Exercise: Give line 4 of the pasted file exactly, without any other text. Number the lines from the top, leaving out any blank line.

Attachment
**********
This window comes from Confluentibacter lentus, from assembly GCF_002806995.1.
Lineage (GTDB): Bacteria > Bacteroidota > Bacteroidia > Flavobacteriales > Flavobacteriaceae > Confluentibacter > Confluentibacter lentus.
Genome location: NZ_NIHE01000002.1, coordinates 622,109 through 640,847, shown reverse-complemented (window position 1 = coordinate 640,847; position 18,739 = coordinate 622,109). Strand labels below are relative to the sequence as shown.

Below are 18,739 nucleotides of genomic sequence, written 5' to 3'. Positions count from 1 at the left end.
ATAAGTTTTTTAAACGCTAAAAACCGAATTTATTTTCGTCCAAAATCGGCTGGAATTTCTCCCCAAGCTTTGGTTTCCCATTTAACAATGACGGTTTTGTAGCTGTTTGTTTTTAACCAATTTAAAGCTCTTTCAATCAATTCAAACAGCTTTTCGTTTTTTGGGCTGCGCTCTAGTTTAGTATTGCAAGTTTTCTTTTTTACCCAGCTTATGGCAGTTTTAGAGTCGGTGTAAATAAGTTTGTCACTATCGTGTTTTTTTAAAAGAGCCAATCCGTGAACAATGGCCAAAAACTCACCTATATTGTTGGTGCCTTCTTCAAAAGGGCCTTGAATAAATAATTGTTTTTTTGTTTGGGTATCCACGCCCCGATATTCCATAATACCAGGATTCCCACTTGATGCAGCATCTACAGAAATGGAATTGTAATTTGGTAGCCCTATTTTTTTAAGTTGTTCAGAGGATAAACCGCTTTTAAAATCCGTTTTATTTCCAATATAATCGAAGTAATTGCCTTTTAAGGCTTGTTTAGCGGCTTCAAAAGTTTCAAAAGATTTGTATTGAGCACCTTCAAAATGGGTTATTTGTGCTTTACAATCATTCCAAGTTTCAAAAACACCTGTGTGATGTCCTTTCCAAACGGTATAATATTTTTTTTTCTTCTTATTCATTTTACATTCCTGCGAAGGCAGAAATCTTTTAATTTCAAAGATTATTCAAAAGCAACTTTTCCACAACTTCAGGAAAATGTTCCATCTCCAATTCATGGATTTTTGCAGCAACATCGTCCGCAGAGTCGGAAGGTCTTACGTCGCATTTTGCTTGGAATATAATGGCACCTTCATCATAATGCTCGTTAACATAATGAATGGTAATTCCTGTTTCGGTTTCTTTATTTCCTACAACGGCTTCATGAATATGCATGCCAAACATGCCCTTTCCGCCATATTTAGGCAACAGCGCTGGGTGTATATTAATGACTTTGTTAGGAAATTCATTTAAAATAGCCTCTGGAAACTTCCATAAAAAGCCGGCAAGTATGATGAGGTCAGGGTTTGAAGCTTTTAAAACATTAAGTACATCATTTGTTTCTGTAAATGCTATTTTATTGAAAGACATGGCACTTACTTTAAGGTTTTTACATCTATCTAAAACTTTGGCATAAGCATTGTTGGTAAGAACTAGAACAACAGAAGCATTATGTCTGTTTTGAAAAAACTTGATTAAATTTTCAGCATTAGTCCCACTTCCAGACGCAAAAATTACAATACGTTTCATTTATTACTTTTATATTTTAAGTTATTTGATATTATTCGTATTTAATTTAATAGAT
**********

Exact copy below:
Below are 18,739 nucleotides of genomic sequence, written 5' to 3'. Positions count from 1 at the left end.